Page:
Project: Research project

Project Details


DESCRIPTION (Adapted from Investigator's Abstract): An allergic response is
initiated when allergen molecules direct the clustering of surface bound
IgE-receptors, which is accompanied by the activation of one or more
tyrosine kinases and subsequent release of histamine, prostaglandins,
leukotrienes and cytokines. These agents cause the vascular, muscular and
inflammatory responses which result in the clinical symptoms of allergy.

The binding of allergens to IgE molecules is the consequence of specific
atomic interactions. The polyvalency of allergens result in the aggregation
of Ige-receptors and non-covalently associated cytoplasmic kinases. The
increased local concentration of kinases and their cognate protein
substrates results in a level of phosphorylation above the local
concentration of kinases and their cognate protein substrates results in a
level of phosphorylation above the threshold required to stimulate multiple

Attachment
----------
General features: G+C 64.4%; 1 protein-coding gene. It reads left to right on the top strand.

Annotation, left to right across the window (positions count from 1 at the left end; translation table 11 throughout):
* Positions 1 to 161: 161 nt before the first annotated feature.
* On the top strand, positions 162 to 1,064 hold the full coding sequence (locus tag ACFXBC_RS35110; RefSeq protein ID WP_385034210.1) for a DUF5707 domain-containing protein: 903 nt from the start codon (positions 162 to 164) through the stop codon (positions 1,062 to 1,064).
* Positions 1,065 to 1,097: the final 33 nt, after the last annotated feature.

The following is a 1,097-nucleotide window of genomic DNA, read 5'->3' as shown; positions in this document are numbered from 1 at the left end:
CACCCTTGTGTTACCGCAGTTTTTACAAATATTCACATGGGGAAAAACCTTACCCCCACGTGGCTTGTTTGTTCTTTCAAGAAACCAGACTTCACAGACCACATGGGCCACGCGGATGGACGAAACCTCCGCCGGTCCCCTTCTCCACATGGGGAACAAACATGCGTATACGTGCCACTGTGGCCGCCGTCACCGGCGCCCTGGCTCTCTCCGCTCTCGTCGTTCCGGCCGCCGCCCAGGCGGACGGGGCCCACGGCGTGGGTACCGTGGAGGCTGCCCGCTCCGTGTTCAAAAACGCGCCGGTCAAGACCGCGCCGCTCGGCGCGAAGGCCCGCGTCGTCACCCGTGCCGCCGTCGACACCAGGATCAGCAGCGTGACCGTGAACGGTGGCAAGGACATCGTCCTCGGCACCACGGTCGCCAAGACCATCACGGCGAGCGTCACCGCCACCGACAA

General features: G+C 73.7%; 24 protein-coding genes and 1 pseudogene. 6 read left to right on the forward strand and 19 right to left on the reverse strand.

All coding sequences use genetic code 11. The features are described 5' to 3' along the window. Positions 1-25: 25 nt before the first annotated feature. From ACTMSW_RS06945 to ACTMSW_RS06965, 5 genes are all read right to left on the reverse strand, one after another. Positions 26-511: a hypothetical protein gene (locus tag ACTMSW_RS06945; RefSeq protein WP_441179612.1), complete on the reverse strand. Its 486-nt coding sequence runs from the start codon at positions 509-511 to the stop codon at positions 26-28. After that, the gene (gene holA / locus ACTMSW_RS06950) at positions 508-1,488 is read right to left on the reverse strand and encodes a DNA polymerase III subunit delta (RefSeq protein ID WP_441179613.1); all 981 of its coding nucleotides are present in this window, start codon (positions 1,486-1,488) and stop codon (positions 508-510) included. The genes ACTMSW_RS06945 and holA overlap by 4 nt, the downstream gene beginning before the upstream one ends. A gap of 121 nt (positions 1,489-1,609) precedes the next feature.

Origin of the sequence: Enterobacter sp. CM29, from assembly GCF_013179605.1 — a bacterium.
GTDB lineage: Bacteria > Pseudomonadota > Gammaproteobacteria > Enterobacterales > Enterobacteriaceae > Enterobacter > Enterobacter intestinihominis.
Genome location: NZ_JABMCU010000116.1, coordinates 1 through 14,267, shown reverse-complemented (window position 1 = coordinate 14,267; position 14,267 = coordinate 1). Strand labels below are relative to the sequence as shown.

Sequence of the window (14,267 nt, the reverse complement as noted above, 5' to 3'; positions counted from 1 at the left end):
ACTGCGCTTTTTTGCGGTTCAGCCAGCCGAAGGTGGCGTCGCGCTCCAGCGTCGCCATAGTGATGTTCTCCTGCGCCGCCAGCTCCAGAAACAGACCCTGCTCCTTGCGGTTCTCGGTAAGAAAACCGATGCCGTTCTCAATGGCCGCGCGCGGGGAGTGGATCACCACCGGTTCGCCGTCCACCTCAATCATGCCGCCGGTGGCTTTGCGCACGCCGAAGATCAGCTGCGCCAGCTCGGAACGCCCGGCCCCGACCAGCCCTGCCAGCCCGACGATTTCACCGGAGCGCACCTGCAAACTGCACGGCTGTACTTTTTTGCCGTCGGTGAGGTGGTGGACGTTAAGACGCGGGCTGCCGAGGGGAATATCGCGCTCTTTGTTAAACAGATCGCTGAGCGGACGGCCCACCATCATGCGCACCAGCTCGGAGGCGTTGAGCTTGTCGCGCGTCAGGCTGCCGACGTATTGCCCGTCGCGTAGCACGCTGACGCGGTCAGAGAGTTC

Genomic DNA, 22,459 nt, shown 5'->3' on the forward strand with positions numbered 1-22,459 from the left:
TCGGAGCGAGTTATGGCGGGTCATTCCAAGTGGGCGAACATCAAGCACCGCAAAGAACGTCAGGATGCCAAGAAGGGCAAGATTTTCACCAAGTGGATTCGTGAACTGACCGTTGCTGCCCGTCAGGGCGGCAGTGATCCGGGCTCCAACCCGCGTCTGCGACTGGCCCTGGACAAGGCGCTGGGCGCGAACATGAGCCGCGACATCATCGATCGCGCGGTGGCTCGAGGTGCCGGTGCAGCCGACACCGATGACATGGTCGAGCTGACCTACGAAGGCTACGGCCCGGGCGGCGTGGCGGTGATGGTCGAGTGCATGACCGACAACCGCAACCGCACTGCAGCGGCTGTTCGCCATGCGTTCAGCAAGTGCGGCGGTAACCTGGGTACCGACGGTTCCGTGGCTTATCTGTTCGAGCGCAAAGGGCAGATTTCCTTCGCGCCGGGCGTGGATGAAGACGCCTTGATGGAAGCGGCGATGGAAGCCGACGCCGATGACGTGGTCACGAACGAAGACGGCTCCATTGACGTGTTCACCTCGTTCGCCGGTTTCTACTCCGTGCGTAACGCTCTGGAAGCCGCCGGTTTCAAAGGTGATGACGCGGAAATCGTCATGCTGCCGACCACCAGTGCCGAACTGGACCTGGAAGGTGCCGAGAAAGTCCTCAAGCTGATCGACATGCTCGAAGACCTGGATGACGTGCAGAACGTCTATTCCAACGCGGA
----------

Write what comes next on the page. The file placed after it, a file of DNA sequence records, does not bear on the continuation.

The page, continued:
signaling pathways and cause release of the mediators of the allergic

X-ray crystallographic studies will provide the first high resolution
crystal structures of prominent allergens. The structural information, when
combined with epitope mapping, will provide the sequences, positions and
detailed conformations of the epitopes responsible for IgE binding and
receptor aggregation. The design of molecules which display reactive
epitopes with well defined structural constraints will allow for the
evaluation of local epitope concentration and inter-epitope separation on
the kinetics and extent of IgE-mediated effector release.

These studies will provide novel information about the chemical and physical
determinants responsible for epitope recognition and will establish a
structural data base for the design of novel univalent peptidomimetic
therapeutics targeted to block the initial step in the allergic response.
The studies involving structurally defined molecules will provide the first
systematic structural study on IgE-receptor clustering events. This
includes the effects of local epitope density and inter-epitope spacing on
the efficiency of signal transduction. This system will serve as a paradigm
for other signal transduction pathways involving receptor clustering events.

The four specific aims are: to determine the high resolution X-ray
structures of wide spread allergens such as Birch pollen profilin and PhIp2,
a major grass pollen allergen; to determine the relevant IgE reactive
epitopes of the allergens; to design univalent haptens for allergy therapy;
and to determine the basic features of receptor clustering.
Effective start/end date3/1/982/29/04


  • Structural Biology


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